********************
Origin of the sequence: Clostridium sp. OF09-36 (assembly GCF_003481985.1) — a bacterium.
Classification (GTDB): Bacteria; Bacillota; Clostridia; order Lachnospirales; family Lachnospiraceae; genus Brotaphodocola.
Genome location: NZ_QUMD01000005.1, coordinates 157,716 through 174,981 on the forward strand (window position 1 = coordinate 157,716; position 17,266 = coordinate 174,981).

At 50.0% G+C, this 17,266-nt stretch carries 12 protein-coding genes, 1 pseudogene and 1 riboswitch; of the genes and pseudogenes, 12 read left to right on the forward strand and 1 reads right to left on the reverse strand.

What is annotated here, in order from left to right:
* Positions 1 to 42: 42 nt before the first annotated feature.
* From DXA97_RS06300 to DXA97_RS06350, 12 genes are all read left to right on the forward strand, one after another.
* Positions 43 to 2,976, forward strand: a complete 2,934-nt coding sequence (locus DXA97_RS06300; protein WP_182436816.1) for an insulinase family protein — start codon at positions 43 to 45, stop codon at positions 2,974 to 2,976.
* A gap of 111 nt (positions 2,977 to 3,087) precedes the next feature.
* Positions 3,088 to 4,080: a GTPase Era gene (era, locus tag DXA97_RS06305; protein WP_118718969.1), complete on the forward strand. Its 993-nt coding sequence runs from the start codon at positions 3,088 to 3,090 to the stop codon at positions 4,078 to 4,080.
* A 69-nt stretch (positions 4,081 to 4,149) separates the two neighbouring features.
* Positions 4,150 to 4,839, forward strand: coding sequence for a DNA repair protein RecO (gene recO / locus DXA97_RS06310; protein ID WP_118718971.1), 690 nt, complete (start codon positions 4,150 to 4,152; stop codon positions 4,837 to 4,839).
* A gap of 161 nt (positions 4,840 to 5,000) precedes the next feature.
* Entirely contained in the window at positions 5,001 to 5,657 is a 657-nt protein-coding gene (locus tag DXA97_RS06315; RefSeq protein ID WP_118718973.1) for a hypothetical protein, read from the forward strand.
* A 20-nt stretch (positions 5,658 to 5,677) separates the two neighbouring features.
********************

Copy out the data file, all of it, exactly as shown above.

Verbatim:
Origin of the sequence: Clostridium sp. OF09-36 (assembly GCF_003481985.1) — a bacterium.
Classification (GTDB): Bacteria; Bacillota; Clostridia; order Lachnospirales; family Lachnospiraceae; genus Brotaphodocola.
Genome location: NZ_QUMD01000005.1, coordinates 157,716 through 174,981 on the forward strand (window position 1 = coordinate 157,716; position 17,266 = coordinate 174,981).

At 50.0% G+C, this 17,266-nt stretch carries 12 protein-coding genes, 1 pseudogene and 1 riboswitch; of the genes and pseudogenes, 12 read left to right on the forward strand and 1 reads right to left on the reverse strand.

What is annotated here, in order from left to right:
* Positions 1 to 42: 42 nt before the first annotated feature.
* From DXA97_RS06300 to DXA97_RS06350, 12 genes are all read left to right on the forward strand, one after another.
* Positions 43 to 2,976, forward strand: a complete 2,934-nt coding sequence (locus DXA97_RS06300; protein WP_182436816.1) for an insulinase family protein — start codon at positions 43 to 45, stop codon at positions 2,974 to 2,976.
* A gap of 111 nt (positions 2,977 to 3,087) precedes the next feature.
* Positions 3,088 to 4,080: a GTPase Era gene (era, locus tag DXA97_RS06305; protein WP_118718969.1), complete on the forward strand. Its 993-nt coding sequence runs from the start codon at positions 3,088 to 3,090 to the stop codon at positions 4,078 to 4,080.
* A 69-nt stretch (positions 4,081 to 4,149) separates the two neighbouring features.
* Positions 4,150 to 4,839, forward strand: coding sequence for a DNA repair protein RecO (gene recO / locus DXA97_RS06310; protein ID WP_118718971.1), 690 nt, complete (start codon positions 4,150 to 4,152; stop codon positions 4,837 to 4,839).
* A gap of 161 nt (positions 4,840 to 5,000) precedes the next feature.
* Entirely contained in the window at positions 5,001 to 5,657 is a 657-nt protein-coding gene (locus tag DXA97_RS06315; RefSeq protein ID WP_118718973.1) for a hypothetical protein, read from the forward strand.
* A 20-nt stretch (positions 5,658 to 5,677) separates the two neighbouring features.